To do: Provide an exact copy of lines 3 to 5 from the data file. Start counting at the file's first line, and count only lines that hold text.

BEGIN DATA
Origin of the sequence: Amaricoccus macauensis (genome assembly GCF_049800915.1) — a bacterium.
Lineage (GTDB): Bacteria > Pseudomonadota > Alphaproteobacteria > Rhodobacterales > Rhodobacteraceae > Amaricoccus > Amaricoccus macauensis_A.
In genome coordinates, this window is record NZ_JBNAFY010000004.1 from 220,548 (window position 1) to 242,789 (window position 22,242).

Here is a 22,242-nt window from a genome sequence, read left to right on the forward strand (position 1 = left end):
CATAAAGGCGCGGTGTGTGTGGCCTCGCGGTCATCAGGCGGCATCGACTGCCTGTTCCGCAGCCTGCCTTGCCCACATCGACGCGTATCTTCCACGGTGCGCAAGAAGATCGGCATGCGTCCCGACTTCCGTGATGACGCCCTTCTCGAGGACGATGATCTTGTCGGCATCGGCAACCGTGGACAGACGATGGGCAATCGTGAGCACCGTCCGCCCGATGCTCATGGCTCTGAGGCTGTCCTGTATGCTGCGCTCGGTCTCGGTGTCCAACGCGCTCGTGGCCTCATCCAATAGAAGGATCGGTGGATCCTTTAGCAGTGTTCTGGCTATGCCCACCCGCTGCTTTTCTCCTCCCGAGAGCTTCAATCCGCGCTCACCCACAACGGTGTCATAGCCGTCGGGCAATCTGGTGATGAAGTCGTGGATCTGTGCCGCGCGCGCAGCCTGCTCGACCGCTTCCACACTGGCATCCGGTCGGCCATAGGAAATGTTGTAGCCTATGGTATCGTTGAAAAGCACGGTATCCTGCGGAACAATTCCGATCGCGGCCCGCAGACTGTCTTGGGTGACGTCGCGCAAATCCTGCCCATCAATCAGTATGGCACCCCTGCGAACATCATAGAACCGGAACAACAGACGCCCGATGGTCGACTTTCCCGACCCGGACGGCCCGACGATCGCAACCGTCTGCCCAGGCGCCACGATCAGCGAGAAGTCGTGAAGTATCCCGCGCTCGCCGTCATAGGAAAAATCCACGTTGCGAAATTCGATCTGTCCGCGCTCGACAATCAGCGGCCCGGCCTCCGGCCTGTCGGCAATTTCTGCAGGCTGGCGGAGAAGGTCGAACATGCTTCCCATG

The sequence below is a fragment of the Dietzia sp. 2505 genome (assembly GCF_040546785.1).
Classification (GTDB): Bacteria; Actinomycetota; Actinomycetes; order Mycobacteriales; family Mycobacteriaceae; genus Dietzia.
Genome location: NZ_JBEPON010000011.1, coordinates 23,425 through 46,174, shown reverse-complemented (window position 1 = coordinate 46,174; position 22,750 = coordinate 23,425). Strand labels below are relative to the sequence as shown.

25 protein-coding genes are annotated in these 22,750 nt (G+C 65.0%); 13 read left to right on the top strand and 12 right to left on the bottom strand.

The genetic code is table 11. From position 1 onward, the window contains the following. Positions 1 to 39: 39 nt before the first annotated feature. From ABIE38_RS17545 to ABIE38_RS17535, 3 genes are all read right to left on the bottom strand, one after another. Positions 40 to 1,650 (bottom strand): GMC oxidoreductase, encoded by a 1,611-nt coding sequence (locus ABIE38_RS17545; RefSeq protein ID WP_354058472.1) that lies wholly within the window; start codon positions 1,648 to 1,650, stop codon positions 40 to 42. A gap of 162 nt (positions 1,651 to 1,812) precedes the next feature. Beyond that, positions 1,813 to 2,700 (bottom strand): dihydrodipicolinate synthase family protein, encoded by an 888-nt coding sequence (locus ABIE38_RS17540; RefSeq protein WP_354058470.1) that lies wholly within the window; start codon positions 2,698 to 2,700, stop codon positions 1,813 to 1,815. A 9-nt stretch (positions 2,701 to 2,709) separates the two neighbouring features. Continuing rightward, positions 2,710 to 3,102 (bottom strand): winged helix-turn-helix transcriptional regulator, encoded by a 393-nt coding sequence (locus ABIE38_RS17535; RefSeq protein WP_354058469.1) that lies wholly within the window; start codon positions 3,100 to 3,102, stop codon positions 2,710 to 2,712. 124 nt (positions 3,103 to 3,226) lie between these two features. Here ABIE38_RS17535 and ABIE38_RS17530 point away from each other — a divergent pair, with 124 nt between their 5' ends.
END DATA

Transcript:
In genome coordinates, this window is record NZ_JBNAFY010000004.1 from 220,548 (window position 1) to 242,789 (window position 22,242).

Here is a 22,242-nt window from a genome sequence, read left to right on the forward strand (position 1 = left end):
CATAAAGGCGCGGTGTGTGTGGCCTCGCGGTCATCAGGCGGCATCGACTGCCTGTTCCGCAGCCTGCCTTGCCCACATCGACGCGTATCTTCCACGGTGCGCAAGAAGATCGGCATGCGTCCCGACTTCCGTGATGACGCCCTTCTCGAGGACGATGATCTTGTCGGCATCGGCAACCGTGGACAGACGATGGGCAATCGTGAGCACCGTCCGCCCGATGCTCATGGCTCTGAGGCTGTCCTGTATGCTGCGCTCGGTCTCGGTGTCCAACGCGCTCGTGGCCTCATCCAATAGAAGGATCGGTGGATCCTTTAGCAGTGTTCTGGCTATGCCCACCCGCTGCTTTTCTCCTCCCGAGAGCTTCAATCCGCGCTCACCCACAACGGTGTCATAGCCGTCGGGCAATCTGGTGATGAAGTCGTGGATCTGTGCCGCGCGCGCAGCCTGCTCGACCGCTTCCACACTGGCATCCGGTCGGCCATAGGAAATGTTGTAGCCTATGGTATCGTTGAAAAGCACGGTATCCTGCGGAACAATTCCGATCGCGGCCCGCAGACTGTCTTGGGTGACGTCGCGCAAATCCTGCCCATCAATCAGTATGGCACCCCTGCGAACATCATAGAACCGGAACAACAGACGCCCGATGGTCGACTTTCCCGACCCGGACGGCCCGACGATCGCAACCGTCTGCCCAGGCGCCACGATCAGCGAGAAGTCGTGAAGTATCCCGCGCTCGCCGTCATAGGAAAAATCCACGTTGCGAAATTCGATCTGTCCGCGCTCGACAATCAGCGGCCCGGCCTCCGGCCTGTCGGCAATTTCTGCAGGCTGGCGGAGAAGGTCGAACATGCTTCCCATG